It turned out that a modern-traditional hanok is an excellent space for smaller creative firms like ours. Our interaction is vigorous, and during summer time the courtyard offers many opportunities to organize meetings and events, with outside and inside seamlessly coming together thanks to the transparent facade of the hanok made up of sliding windows. The use of floor heating and natural climate-regulating materials means that the climate within the office is noticeably more pleasant than inside most modern offices.

This project did not have the intention of preserving a historical building with a high proportion of original materials. Such a situation would require a different approach to renovation. But for many of the remaining hanok in Seoul and around the country that retain their original structures but have lost the original interiors, our project could be an example of how to maintain their authentic character and still turn them into attractive and promising spaces.

A version of this essay first appeared in IMPAKTER on 25 February 2015. It has been edited and reprinted here with the author’s permission. Jun Michael Park contributed photography.

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Daniel Tändler studied architecture and urban planning at RWTH Aachen University, Germany. After graduating, he worked at Guga Urban Architecture in South Korea for several years before founding with his two South Korean partners Urban Detail - Seoul, a firm for traditional and modern Korean architecture and design. He has also helped found Chamooree Co-op, a construction company that specialises in traditional Korean architecture and shares the office with Urban Detail - Seoul.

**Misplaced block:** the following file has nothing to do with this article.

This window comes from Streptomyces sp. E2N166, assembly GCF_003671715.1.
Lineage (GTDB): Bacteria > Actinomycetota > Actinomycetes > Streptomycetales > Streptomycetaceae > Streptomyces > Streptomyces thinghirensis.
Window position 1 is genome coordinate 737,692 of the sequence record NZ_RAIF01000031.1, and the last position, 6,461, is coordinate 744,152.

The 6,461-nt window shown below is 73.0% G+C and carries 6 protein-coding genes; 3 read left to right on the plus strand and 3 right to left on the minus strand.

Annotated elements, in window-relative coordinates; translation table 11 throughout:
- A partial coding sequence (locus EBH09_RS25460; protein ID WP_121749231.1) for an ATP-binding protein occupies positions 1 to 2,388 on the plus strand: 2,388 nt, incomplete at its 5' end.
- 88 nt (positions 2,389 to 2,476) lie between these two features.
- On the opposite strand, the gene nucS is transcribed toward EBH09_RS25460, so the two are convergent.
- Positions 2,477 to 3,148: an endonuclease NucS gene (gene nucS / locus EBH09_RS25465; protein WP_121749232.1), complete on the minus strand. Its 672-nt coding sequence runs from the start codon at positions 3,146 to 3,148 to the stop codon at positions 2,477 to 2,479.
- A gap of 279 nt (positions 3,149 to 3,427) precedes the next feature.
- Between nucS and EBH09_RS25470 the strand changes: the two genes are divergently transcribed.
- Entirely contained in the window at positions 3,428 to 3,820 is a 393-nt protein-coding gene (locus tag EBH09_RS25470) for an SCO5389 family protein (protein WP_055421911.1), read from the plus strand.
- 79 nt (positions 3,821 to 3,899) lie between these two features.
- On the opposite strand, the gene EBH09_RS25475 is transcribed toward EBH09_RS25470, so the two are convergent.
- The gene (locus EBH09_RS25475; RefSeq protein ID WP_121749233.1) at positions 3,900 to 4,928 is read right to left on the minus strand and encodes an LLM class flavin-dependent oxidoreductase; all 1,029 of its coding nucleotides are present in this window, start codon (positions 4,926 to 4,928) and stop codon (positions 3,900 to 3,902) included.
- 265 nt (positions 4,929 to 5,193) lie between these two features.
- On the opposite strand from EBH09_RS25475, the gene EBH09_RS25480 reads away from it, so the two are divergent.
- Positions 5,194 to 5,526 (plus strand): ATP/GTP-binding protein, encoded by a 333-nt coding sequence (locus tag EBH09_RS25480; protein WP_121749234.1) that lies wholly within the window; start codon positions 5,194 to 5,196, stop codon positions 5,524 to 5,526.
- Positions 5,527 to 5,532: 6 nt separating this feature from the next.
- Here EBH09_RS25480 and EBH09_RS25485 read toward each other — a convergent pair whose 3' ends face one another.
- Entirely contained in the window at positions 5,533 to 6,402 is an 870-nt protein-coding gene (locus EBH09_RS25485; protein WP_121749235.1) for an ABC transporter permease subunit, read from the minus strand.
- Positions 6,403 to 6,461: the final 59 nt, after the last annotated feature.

• kilburnda

    Until comparatively recently, Korean architects learned relatively little of their country’s architectural traditions and history. It is certainly good news that these traditions are now finding an expression suited to the modern world.

    However, I also feel that the role of the Bukchon hanoks in carrying these traditions through a very difficult time should be recognised.

    For most of its history, Bukchon was home to many of the nobles and scholars attached to the Royal Court. Old maps show the area had relatively few buildings in a natural, forested landscape that descended from the mountains.

    During the 1920’s the character of Bukchon began to change. With the Japanese occupation, the role of the aristocracy and yangban diminished. Eventually, the once privileged residents of Bukchon began to sell their land and move out. At this time, the Japanese were redeveloping much of Seoul by erecting Japanese-style homes, commercial, and public buildings as part of their assault on Korean culture and values.